April 20, 2024
Asia Pacific Cycling Wear

Asia Pacific Cycling Wear Industry: On A Rapid Growth Trajectory

The cycling industry has seen tremendous growth across the Asia Pacific region over the past decade. As cycling becomes increasingly popular for both leisure and commuting purposes, the demand for high-quality cycling wear and accessories has surged. Let’s take a deeper look at the key trends and developments shaping the cycling wear industry across Asia Pacific.

Rise of domestic brands

While international brands like Giro, Castelli and Assos have established a strong presence in the region for years, domestic cycling brands have emerged as serious competitors in recent times. Homegrown brands understand the specific cultural and climatic needs of local cyclists better. Some leading domestic brands that have come up include India’s Aerobic and TracknTrail, Indonesia’s Proviz Sports, and Singapore/Malaysia’s 900 Degree. These brands offer affordable yet well-designed apparel and gear tailored for the tropical weather conditions in Southeast Asia. The growing popularity of domestic brands indicates a maturing local cycling culture and industry.

Multichannel distribution strategies

E-commerce has revolutionized how cycling products are purchased and delivered across vast nations like China, India and Australia. Leading brands have successfully leveraged multiple online and offline channels to meet demand from both urban and rural cyclists. Omnichannel approaches integrating flagship stores, partner showrooms, online stores and mobile apps are becoming the norm. For instance, India’s Army Navy launched an ambitious partnership program enlisting top cycle shops as franchises to strengthen its brick-and-mortar presence beyond metro cities. Meanwhile, Malaysian brand 900 Degree drives 70% of its sales through social media and an innovative partnership with Lazada for pan-Asian deliveries. The future of Asia Pacific cycling retail clearly belongs to adaptable multichannel distribution models.

Focus on performance and breathability

Tropical weather conditions across much of Asia Pacific Cycling Wear present unique challenges for apparel designers – high humidity, high temperatures and often erratic downpours. This has driven local brands to focus on engineering breathable, quick-dry fabrics and moisture-wicking materials. Many have even developed specialized fabrics from natural ingredients like coconut fiber to suit the climatic needs better than traditional synthetics. International brands are also localizing their fabrics – for example, Australian brand Kalfi uses lightweight nylon backed with charcoal cotton only for the Asian market. The emphasis on breathability and performance fabrics tailored for warmer conditions will keep growing stronger.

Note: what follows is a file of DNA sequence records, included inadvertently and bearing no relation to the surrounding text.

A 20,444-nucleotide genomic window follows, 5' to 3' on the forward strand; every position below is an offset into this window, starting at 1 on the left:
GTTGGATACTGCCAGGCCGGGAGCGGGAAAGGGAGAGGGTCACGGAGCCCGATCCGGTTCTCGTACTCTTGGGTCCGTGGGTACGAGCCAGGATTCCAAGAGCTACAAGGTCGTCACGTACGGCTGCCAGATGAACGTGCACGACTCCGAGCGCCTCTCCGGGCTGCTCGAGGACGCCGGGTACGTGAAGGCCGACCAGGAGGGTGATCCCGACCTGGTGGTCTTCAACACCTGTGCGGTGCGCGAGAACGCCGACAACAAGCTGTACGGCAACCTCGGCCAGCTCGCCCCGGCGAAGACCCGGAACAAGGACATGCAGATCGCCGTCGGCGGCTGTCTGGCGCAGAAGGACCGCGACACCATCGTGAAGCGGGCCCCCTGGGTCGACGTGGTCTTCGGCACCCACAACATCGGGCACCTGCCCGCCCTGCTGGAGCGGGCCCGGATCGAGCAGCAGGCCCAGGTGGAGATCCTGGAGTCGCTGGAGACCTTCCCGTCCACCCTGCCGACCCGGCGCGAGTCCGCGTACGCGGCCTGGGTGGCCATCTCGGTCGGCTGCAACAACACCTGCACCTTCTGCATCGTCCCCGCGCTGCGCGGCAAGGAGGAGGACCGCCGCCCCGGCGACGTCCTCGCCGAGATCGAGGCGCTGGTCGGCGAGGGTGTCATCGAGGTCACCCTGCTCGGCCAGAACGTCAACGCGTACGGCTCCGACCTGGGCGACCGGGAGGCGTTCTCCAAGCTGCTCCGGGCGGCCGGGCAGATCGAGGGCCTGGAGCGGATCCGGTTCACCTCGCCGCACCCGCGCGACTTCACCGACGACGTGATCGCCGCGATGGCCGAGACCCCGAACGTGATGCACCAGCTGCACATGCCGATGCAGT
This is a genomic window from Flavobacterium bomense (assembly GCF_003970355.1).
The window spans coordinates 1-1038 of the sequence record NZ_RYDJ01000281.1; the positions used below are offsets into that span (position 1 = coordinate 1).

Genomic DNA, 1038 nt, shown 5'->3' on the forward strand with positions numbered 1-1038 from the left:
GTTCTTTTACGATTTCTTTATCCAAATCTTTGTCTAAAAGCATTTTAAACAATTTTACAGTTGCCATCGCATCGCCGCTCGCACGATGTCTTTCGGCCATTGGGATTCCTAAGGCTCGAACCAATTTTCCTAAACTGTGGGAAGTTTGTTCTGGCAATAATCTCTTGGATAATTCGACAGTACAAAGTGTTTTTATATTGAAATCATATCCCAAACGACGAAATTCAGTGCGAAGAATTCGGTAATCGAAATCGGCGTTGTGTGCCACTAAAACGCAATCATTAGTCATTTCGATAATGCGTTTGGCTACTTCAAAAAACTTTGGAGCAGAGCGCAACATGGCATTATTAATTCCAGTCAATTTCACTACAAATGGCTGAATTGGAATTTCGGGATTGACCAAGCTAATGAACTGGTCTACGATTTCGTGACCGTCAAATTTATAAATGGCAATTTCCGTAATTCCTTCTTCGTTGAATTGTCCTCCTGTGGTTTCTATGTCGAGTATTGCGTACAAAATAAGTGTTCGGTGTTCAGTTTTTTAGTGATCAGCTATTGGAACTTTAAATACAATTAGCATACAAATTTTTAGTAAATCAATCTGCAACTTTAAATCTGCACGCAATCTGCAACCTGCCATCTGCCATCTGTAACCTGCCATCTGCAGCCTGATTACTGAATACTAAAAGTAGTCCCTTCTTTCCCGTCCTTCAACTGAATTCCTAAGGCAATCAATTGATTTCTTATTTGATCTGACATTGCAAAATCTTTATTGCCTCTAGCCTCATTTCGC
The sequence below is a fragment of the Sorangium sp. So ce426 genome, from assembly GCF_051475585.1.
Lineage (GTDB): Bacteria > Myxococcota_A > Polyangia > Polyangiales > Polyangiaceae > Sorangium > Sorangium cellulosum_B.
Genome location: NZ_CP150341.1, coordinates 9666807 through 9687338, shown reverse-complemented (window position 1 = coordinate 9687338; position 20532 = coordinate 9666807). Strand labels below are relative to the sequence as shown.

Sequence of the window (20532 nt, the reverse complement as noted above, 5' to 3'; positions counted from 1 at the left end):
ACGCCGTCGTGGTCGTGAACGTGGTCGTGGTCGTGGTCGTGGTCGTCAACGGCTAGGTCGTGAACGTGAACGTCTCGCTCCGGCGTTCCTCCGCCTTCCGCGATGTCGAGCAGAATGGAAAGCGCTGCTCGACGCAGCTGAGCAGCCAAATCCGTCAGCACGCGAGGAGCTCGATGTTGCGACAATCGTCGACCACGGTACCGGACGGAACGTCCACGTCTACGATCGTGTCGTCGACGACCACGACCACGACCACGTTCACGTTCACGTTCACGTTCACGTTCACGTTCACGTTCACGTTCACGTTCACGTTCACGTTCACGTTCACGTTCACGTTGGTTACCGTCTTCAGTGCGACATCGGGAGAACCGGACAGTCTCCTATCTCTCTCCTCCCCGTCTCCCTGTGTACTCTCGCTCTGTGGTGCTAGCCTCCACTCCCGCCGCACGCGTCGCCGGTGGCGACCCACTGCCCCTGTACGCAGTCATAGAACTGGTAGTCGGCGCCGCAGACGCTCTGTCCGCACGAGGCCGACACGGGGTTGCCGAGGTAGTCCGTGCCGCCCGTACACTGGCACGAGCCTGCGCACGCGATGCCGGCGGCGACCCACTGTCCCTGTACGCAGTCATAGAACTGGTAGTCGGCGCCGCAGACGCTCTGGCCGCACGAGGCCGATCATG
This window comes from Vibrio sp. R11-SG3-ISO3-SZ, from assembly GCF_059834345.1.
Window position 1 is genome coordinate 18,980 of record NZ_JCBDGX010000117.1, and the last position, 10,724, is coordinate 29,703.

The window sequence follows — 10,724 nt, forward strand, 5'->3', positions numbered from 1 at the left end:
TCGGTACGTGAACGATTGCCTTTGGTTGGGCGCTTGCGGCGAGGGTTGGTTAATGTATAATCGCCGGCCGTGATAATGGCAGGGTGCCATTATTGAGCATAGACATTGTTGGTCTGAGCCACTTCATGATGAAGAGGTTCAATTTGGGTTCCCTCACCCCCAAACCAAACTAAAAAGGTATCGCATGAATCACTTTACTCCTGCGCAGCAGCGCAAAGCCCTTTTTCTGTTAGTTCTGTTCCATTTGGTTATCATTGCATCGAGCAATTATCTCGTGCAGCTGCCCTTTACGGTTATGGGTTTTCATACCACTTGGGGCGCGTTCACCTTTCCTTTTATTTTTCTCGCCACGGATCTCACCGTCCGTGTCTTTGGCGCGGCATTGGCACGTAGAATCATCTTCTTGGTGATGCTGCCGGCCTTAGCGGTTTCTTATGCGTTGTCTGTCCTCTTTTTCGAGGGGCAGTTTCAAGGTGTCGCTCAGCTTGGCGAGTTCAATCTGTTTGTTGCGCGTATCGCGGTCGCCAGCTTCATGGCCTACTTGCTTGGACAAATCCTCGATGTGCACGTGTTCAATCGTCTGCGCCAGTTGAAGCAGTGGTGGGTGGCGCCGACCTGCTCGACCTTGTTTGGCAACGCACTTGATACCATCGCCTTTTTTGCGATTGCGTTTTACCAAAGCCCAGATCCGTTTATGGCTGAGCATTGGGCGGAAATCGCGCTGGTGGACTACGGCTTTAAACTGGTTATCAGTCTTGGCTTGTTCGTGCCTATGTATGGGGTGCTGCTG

Customization and self-expression

A new generation of urban cyclists across youthful populations in China, India, Indonesia and Vietnam see cycling not just as transportation but also as a means of self-expression. This has fueled demand for customizable cycling apparel, one-of-a-kind graphic prints on jerseys and accessories reflecting regional tastes. Companies are leveraging digital printing, made-to-order and modular concepts to deliver hyper-personalized products. Pioneering this trend is Singapore’s Palo Alto which allows customers to design unique skins and graphics for their jerseys and bags on the company website. Localization of designs with cultural motifs and languages has also struck a chord with ethnic pride among cyclists in places like Malaysia and Philippines. Customization is revolutionizing the Asian cycling wear experience.

Sustainability and eco-friendly initiatives

As environmental consciousness grows, many Asia Pacific brands are proactively addressing sustainability. Phat Alpaca produces bamboo and organic cotton apparel in Indonesia with fair sourcing from local artisans. Taiwan’s Daily Dirt Bike Club features cutting designs made using recycled plastic bottles. Australia’s Kalfi uses recycled polyester and emphasizes sustainability practices in production. Even mass brands like Decathlon have launched affordable eco-lines made of recycled plastics in response to market demand. Some innovative startups like Philippines’ Outline are creating cycling caps from pineapple leaf fibers as a garbage-to-gold story. Sustainability will become a crucial differentiating factor for brands as young Asian cyclists increasingly preference purpose-driven products and companies.

In conclusion, cycling has emerged as one of the fastest growing participatory sports across the diverse Asia Pacific region. This has presented both opportunities and challenges for local cycling wear brands as well as international giants seeking inroads. Through innovation, localization initiatives and embracing digital transformation; the region’s cycling fashion industry is well set for exponential growth and global prominence in the years to come.

*Note:
1. Source: Coherent Market Insights, Public sources, Desk research
2. We have leveraged AI tools to mine information and compile it.